Civic spirit has festival on track


You won't find a prim and proper atmosphere as you would at Christie's, or people signaling a bid by wiggling their noses. At the Pumphrey Day auction, bidders' voices are just as likely to ring out as loud as the auctioneer's.

One year, a woman and her mother got into a bidding war against her two sisters over a few toys and household items, recalled Carolyn Brooks-McCutcheon, program committee chairwoman and a past auction worker.

"It sounded like they didn't want what they were bidding on. It got to be a competition between the two groups," said Mrs. McCutcheon, 52, who stayed up until 1 a.m. the night before some auctions, pricing items with other workers.

The auction is usually one of Pumphrey Day's big moneymakers, but this year donations are only trickling in. Mrs. McCutcheon wonders if there will be an auction Saturday.

"We really haven't gotten the donations that we normally get in," said Mrs. McCutcheon. "We can't really count it out until the first of the week."

Preparations for Pumphrey Day seem to be going slowly this year. Many people have previous commitments, leaving few around to volunteer. "But we're still going to go on," Mrs. McCutcheon said.

At 10 a.m., a parade led by a fire truck from the county's Brooklyn Park station will start at Bingo World. The parade will wind through Pumphrey before ending at Lloyd Keaser Community Center at School Lane and Berlin Avenue.

The community center is named after a native son who attended the Naval Academy and went on to win a silver medal at the 1976 Summer Olympics. The second of the county's two all-black Pumphrey Elementary schools was on the site. Mrs. McCutcheon's father attended the first school on Berlin Avenue, and she attended the one where the center now stands. The county closed the school during the push for desegregation.

During Saturday's festivities, a king and queen contest for children ages 5 to 12 will be held, and there will be a 3-on-3 half-court basketball tournament. The winning team gets to walk away with the pot built from a $3-per-person entry fee. Teams can apply on Pumphrey Day.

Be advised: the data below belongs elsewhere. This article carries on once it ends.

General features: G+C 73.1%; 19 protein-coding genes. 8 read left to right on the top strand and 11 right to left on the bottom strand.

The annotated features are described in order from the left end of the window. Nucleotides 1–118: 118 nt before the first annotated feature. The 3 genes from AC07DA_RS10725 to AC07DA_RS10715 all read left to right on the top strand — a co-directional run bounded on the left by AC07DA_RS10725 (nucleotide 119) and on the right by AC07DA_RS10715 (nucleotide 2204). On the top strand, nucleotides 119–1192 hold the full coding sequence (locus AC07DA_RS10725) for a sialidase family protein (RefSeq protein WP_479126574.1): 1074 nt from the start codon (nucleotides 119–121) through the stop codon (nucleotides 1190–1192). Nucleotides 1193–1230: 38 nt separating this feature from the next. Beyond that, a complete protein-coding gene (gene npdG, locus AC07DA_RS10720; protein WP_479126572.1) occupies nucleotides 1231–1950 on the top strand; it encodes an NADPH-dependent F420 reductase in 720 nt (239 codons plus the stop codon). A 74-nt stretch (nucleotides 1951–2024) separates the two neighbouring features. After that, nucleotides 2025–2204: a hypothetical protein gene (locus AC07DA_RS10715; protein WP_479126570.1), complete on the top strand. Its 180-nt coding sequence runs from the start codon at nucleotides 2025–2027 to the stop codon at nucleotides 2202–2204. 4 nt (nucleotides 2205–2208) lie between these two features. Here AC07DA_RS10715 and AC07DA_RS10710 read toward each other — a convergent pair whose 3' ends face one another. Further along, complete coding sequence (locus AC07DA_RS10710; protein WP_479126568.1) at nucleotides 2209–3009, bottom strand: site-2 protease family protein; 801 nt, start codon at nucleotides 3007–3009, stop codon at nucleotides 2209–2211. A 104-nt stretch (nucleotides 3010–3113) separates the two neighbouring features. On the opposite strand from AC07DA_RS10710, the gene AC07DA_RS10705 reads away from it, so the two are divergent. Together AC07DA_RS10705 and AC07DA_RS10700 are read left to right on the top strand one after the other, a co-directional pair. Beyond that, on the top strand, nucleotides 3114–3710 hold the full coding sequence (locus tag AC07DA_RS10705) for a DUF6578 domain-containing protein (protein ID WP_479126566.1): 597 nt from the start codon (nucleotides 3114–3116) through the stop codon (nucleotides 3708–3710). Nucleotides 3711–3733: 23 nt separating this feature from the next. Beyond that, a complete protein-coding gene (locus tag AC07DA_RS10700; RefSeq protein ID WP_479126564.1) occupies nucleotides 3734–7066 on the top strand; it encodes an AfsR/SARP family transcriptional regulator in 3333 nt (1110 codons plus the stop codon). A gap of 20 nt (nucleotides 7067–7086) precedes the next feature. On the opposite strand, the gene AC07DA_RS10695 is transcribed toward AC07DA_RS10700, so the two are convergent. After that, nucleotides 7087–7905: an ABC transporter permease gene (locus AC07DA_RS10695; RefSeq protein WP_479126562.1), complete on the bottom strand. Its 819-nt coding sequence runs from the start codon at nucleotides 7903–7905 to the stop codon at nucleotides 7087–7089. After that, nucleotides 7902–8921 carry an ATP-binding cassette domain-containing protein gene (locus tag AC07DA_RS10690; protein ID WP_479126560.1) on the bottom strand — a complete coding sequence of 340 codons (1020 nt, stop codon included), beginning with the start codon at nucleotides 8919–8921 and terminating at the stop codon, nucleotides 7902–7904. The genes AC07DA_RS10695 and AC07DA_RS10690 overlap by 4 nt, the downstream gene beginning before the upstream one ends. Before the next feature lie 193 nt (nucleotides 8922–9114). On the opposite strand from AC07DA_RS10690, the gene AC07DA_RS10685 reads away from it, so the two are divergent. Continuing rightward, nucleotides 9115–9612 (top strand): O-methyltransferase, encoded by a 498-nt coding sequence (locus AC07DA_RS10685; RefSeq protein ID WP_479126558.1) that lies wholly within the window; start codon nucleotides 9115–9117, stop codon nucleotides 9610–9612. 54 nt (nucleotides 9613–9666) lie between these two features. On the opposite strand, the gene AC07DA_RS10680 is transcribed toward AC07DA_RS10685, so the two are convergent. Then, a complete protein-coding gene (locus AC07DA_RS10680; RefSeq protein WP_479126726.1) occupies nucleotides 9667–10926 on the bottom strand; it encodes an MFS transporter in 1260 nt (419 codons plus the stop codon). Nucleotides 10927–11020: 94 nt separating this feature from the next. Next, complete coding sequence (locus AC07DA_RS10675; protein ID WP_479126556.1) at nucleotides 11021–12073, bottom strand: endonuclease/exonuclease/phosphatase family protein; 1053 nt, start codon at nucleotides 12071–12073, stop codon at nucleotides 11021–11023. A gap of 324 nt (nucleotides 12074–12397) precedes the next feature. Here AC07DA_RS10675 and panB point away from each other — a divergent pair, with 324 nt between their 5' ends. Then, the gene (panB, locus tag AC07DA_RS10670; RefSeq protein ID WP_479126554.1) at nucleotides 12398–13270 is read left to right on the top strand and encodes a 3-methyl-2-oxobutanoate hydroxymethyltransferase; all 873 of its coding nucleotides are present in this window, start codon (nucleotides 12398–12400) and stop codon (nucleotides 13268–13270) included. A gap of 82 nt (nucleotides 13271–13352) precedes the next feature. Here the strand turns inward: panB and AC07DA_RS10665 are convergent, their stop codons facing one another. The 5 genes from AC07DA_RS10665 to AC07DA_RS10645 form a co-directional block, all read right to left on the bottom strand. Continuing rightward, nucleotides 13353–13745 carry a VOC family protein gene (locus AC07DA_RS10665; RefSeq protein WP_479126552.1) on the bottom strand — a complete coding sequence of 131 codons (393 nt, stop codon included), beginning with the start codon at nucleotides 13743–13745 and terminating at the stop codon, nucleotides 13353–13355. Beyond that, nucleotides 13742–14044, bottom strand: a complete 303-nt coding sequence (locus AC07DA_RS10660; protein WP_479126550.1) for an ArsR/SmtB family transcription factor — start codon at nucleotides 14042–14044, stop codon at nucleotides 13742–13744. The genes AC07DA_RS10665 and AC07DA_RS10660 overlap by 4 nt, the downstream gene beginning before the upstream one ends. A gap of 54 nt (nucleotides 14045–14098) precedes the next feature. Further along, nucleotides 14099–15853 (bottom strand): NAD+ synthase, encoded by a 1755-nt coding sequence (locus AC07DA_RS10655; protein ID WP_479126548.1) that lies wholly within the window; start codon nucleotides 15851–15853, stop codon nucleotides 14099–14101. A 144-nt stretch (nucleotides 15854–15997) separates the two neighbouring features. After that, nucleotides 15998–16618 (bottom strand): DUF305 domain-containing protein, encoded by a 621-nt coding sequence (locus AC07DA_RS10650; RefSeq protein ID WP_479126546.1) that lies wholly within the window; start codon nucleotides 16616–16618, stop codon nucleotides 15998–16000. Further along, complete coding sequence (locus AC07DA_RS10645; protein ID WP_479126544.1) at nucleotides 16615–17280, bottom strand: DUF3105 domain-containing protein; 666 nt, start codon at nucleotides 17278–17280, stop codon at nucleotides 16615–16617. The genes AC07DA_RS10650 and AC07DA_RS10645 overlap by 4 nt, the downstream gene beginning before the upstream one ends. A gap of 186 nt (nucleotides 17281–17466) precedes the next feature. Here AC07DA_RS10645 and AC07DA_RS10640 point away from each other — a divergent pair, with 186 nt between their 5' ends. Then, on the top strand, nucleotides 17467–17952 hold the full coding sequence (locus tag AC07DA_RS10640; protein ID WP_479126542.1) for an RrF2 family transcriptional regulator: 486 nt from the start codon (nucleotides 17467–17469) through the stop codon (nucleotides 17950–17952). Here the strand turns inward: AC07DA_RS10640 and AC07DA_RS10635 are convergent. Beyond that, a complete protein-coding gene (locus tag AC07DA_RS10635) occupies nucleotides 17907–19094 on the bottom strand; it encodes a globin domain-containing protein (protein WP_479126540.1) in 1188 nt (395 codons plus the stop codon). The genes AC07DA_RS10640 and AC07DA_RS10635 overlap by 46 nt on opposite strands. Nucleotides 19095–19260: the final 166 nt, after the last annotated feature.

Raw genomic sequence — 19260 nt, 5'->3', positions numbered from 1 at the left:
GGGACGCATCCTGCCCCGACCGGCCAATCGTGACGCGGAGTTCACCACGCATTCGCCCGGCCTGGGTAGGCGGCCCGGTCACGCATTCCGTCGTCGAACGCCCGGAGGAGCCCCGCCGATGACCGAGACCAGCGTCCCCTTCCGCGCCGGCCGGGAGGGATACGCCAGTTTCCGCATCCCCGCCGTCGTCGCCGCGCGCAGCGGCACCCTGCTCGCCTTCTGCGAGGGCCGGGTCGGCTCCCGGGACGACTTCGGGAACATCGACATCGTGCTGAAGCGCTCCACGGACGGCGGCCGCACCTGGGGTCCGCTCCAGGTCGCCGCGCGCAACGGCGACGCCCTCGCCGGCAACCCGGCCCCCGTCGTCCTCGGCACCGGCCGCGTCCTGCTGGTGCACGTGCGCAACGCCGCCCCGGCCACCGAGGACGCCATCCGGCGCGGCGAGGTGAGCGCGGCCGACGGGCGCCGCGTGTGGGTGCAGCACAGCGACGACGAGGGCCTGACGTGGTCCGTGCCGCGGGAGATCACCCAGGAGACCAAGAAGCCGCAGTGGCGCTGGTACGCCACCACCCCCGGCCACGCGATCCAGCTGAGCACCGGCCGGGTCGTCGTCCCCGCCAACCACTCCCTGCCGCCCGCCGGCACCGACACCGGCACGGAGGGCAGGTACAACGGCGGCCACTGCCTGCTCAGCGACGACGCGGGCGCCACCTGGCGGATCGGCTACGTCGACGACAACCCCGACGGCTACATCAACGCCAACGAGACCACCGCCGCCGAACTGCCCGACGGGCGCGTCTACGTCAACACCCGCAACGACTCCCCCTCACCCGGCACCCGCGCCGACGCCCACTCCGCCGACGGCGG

"[The tournament] really means a lot to the community and I just think young kids now need for older people to reach out to them because there's so much drugs and shootings these days," said Kim S. White, 32, a mother of three. She is helping organize the basketball tournament.

A sound system on the edge of the basketball court will blare music throughout the day as old friends and neighbors socialize and become reacquainted.

Mrs. McCutcheon said the daylong celebration at the center is "sort of like a homecoming to come back and have a family day because that was the elementary school that a lot of people attended at one point in their life."

A 50/50 raffle for half of the pot will be held, and there will be a drawing for crab feast that includes a bushel of steamed crabs, a case of beer or two cases of soda. Tickets are $1 each for both.

The winner of the crab feast will have the order delivered to their door. Though past winners have been local, anyone who lives far away need not worry. If such a person should ever win, Mrs. McCutcheon said, "I guess we'll just have to get on the road and drive."

All proceeds from Pumphrey Day will go into the operating funds of the Lloyd Keaser center to help put on dances, programs in African-American history and other community events, she said.

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